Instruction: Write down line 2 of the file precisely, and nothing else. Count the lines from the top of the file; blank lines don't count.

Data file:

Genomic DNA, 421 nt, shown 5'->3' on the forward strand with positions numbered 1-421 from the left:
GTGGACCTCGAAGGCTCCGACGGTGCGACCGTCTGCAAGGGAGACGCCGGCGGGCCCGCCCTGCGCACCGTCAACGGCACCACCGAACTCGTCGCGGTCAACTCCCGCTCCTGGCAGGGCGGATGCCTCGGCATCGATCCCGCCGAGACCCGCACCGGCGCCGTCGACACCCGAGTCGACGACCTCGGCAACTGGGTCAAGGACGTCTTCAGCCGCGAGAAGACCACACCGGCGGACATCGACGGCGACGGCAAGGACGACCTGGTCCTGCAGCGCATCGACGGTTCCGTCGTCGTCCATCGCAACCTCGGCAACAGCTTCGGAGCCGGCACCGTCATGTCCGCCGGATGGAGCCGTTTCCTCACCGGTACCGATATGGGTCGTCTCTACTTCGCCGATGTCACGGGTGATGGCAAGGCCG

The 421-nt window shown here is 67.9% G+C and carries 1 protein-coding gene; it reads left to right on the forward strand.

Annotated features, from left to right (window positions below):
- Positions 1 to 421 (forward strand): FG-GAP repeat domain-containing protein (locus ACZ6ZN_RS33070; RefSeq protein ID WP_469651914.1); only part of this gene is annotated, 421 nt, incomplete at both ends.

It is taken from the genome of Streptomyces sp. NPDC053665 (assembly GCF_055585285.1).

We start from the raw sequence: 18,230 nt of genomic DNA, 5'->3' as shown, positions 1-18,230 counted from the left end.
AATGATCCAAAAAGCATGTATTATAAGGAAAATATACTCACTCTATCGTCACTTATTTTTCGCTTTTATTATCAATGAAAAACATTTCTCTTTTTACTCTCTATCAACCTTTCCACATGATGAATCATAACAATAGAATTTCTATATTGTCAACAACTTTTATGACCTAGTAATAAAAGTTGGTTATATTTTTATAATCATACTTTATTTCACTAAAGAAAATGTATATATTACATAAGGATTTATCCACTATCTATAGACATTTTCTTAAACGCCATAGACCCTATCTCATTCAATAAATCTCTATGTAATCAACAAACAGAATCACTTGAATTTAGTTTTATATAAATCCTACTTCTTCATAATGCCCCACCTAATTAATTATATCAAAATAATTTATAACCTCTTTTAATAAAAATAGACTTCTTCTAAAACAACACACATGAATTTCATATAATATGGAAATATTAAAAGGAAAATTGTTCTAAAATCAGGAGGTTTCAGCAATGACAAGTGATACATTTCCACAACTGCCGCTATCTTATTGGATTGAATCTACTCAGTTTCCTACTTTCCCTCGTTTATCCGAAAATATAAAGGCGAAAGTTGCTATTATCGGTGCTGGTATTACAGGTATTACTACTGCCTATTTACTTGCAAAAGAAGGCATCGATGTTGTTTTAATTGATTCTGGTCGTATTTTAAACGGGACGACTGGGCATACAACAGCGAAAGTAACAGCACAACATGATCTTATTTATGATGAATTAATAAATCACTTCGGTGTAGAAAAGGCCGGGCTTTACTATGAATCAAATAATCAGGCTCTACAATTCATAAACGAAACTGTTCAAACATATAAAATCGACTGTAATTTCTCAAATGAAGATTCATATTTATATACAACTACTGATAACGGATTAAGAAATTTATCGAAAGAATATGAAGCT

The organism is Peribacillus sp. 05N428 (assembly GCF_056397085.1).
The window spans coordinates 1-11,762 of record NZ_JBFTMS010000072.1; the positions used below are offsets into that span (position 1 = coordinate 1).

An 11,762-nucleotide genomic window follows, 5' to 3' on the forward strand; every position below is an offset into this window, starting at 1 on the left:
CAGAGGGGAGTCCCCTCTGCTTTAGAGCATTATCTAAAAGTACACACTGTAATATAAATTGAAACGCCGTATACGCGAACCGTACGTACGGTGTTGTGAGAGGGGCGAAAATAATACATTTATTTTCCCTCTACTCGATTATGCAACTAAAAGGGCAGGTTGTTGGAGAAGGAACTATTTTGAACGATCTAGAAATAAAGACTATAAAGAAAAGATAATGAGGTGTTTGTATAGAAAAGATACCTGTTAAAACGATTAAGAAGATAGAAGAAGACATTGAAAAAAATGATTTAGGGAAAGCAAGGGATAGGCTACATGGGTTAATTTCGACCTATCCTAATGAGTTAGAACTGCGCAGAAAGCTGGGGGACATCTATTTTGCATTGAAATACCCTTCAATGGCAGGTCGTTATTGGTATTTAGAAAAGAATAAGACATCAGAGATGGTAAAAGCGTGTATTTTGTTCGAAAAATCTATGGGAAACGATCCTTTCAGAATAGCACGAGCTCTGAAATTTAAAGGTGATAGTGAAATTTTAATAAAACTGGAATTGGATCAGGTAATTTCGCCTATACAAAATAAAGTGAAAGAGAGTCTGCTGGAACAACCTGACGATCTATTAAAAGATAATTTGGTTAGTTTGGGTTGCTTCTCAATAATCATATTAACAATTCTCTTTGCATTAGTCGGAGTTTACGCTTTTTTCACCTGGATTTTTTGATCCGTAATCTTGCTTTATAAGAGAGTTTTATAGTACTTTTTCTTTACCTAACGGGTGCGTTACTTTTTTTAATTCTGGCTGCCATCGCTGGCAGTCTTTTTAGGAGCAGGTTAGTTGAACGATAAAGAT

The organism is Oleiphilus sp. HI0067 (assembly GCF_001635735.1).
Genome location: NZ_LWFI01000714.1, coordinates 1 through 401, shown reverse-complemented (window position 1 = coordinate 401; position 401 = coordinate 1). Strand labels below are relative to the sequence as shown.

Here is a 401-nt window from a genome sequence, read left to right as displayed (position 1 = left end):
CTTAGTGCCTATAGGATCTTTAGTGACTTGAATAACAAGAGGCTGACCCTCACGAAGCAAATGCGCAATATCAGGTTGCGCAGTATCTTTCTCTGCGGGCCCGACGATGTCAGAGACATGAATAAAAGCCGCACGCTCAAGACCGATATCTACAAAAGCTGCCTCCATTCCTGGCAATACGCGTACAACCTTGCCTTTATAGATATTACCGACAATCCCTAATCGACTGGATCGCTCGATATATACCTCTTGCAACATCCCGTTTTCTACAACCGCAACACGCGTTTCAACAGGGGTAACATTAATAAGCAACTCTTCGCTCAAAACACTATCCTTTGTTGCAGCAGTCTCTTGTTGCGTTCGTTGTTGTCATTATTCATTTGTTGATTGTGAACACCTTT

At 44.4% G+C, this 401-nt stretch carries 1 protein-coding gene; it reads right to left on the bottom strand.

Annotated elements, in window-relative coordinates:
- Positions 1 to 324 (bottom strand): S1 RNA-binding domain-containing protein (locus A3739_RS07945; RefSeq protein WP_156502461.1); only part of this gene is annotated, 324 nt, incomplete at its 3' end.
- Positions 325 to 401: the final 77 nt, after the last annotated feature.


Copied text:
GTGGACCTCGAAGGCTCCGACGGTGCGACCGTCTGCAAGGGAGACGCCGGCGGGCCCGCCCTGCGCACCGTCAACGGCACCACCGAACTCGTCGCGGTCAACTCCCGCTCCTGGCAGGGCGGATGCCTCGGCATCGATCCCGCCGAGACCCGCACCGGCGCCGTCGACACCCGAGTCGACGACCTCGGCAACTGGGTCAAGGACGTCTTCAGCCGCGAGAAGACCACACCGGCGGACATCGACGGCGACGGCAAGGACGACCTGGTCCTGCAGCGCATCGACGGTTCCGTCGTCGTCCATCGCAACCTCGGCAACAGCTTCGGAGCCGGCACCGTCATGTCCGCCGGATGGAGCCGTTTCCTCACCGGTACCGATATGGGTCGTCTCTACTTCGCCGATGTCACGGGTGATGGCAAGGCCG